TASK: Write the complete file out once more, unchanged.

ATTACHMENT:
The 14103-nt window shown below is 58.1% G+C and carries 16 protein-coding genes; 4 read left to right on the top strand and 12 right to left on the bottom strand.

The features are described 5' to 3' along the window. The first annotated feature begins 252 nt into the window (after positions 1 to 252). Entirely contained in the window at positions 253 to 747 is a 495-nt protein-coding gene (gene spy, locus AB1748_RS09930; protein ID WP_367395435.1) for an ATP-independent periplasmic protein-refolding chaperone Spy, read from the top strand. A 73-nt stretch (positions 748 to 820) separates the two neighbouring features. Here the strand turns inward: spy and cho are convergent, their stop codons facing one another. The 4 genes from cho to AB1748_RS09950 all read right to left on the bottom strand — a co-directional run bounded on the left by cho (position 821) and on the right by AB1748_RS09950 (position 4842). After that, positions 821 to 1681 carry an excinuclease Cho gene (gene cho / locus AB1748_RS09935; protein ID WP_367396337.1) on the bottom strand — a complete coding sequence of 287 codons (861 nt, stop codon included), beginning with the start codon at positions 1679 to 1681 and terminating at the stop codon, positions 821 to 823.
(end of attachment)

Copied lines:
The 14103-nt window shown below is 58.1% G+C and carries 16 protein-coding genes; 4 read left to right on the top strand and 12 right to left on the bottom strand.

The features are described 5' to 3' along the window. The first annotated feature begins 252 nt into the window (after positions 1 to 252). Entirely contained in the window at positions 253 to 747 is a 495-nt protein-coding gene (gene spy, locus AB1748_RS09930; protein ID WP_367395435.1) for an ATP-independent periplasmic protein-refolding chaperone Spy, read from the top strand. A 73-nt stretch (positions 748 to 820) separates the two neighbouring features. Here the strand turns inward: spy and cho are convergent, their stop codons facing one another. The 4 genes from cho to AB1748_RS09950 all read right to left on the bottom strand — a co-directional run bounded on the left by cho (position 821) and on the right by AB1748_RS09950 (position 4842). After that, positions 821 to 1681 carry an excinuclease Cho gene (gene cho / locus AB1748_RS09935; protein ID WP_367396337.1) on the bottom strand — a complete coding sequence of 287 codons (861 nt, stop codon included), beginning with the start codon at positions 1679 to 1681 and terminating at the stop codon, positions 821 to 823.